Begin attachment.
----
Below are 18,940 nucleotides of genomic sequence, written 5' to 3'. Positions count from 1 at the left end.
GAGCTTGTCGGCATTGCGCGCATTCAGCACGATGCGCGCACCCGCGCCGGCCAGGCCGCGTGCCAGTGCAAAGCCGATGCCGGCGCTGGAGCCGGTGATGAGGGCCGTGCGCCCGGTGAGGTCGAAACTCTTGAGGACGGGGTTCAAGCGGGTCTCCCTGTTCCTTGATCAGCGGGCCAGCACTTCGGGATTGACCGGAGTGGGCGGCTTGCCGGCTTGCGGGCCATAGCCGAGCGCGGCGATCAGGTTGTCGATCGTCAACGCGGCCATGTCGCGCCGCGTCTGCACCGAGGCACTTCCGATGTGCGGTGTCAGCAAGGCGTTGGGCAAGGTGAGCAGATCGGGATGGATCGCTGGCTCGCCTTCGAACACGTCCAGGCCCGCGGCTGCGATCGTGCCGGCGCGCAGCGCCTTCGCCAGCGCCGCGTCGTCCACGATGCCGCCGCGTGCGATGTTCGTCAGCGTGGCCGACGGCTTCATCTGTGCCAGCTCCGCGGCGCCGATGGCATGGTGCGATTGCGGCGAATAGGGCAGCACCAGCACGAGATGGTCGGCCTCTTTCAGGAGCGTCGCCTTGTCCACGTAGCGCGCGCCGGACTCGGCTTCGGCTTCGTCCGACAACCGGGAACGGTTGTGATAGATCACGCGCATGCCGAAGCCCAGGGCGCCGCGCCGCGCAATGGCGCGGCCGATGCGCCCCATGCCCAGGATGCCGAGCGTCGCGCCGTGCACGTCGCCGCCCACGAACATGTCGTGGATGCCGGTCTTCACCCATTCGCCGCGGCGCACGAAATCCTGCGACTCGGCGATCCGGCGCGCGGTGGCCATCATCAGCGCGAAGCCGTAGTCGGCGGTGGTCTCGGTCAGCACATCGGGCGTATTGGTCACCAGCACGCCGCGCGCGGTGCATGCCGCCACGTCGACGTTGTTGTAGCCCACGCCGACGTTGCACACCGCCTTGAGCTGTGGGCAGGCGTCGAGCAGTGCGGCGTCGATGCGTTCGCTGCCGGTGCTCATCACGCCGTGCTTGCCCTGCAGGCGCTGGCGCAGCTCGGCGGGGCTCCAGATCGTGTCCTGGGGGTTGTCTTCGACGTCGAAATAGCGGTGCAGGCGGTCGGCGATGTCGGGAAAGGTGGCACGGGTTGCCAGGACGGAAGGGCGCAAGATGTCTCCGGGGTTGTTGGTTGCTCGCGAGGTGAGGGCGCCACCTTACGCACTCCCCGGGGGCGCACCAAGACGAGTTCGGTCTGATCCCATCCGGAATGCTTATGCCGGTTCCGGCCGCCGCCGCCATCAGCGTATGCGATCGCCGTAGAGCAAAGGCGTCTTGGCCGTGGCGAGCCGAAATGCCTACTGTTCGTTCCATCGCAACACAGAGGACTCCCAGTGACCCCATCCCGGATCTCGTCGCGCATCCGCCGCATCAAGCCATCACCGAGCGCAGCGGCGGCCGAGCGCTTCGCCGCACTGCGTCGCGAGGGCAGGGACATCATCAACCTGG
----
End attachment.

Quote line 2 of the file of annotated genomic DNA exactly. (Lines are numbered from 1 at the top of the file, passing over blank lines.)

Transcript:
GAGCTTGTCGGCATTGCGCGCATTCAGCACGATGCGCGCACCCGCGCCGGCCAGGCCGCGTGCCAGTGCAAAGCCGATGCCGGCGCTGGAGCCGGTGATGAGGGCCGTGCGCCCGGTGAGGTCGAAACTCTTGAGGACGGGGTTCAAGCGGGTCTCCCTGTTCCTTGATCAGCGGGCCAGCACTTCGGGATTGACCGGAGTGGGCGGCTTGCCGGCTTGCGGGCCATAGCCGAGCGCGGCGATCAGGTTGTCGATCGTCAACGCGGCCATGTCGCGCCGCGTCTGCACCGAGGCACTTCCGATGTGCGGTGTCAGCAAGGCGTTGGGCAAGGTGAGCAGATCGGGATGGATCGCTGGCTCGCCTTCGAACACGTCCAGGCCCGCGGCTGCGATCGTGCCGGCGCGCAGCGCCTTCGCCAGCGCCGCGTCGTCCACGATGCCGCCGCGTGCGATGTTCGTCAGCGTGGCCGACGGCTTCATCTGTGCCAGCTCCGCGGCGCCGATGGCATGGTGCGATTGCGGCGAATAGGGCAGCACCAGCACGAGATGGTCGGCCTCTTTCAGGAGCGTCGCCTTGTCCACGTAGCGCGCGCCGGACTCGGCTTCGGCTTCGTCCGACAACCGGGAACGGTTGTGATAGATCACGCGCATGCCGAAGCCCAGGGCGCCGCGCCGCGCAATGGCGCGGCCGATGCGCCCCATGCCCAGGATGCCGAGCGTCGCGCCGTGCACGTCGCCGCCCACGAACATGTCGTGGATGCCGGTCTTCACCCATTCGCCGCGGCGCACGAAATCCTGCGACTCGGCGATCCGGCGCGCGGTGGCCATCATCAGCGCGAAGCCGTAGTCGGCGGTGGTCTCGGTCAGCACATCGGGCGTATTGGTCACCAGCACGCCGCGCGCGGTGCATGCCGCCACGTCGACGTTGTTGTAGCCCACGCCGACGTTGCACACCGCCTTGAGCTGTGGGCAGGCGTCGAGCAGTGCGGCGTCGATGCGTTCGCTGCCGGTGCTCATCACGCCGTGCTTGCCCTGCAGGCGCTGGCGCAGCTCGGCGGGGCTCCAGATCGTGTCCTGGGGGTTGTCTTCGACGTCGAAATAGCGGTGCAGGCGGTCGGCGATGTCGGGAAAGGTGGCACGGGTTGCCAGGACGGAAGGGCGCAAGATGTCTCCGGGGTTGTTGGTTGCTCGCGAGGTGAGGGCGCCACCTTACGCACTCCCCGGGGGCGCACCAAGACGAGTTCGGTCTGATCCCATCCGGAATGCTTATGCCGGTTCCGGCCGCCGCCGCCATCAGCGTATGCGATCGCCGTAGAGCAAAGGCGTCTTGGCCGTGGCGAGCCGAAATGCCTACTGTTCGTTCCATCGCAACACAGAGGACTCCCAGTGACCCCATCCCGGATCTCGTCGCGCATCCGCCGCATCAAGCCATCACCGAGCGCAGCGGCGGCCGAGCGCTTCGCCGCACTGCGTCGCGAGGGCAGGGACATCATCAACCTGG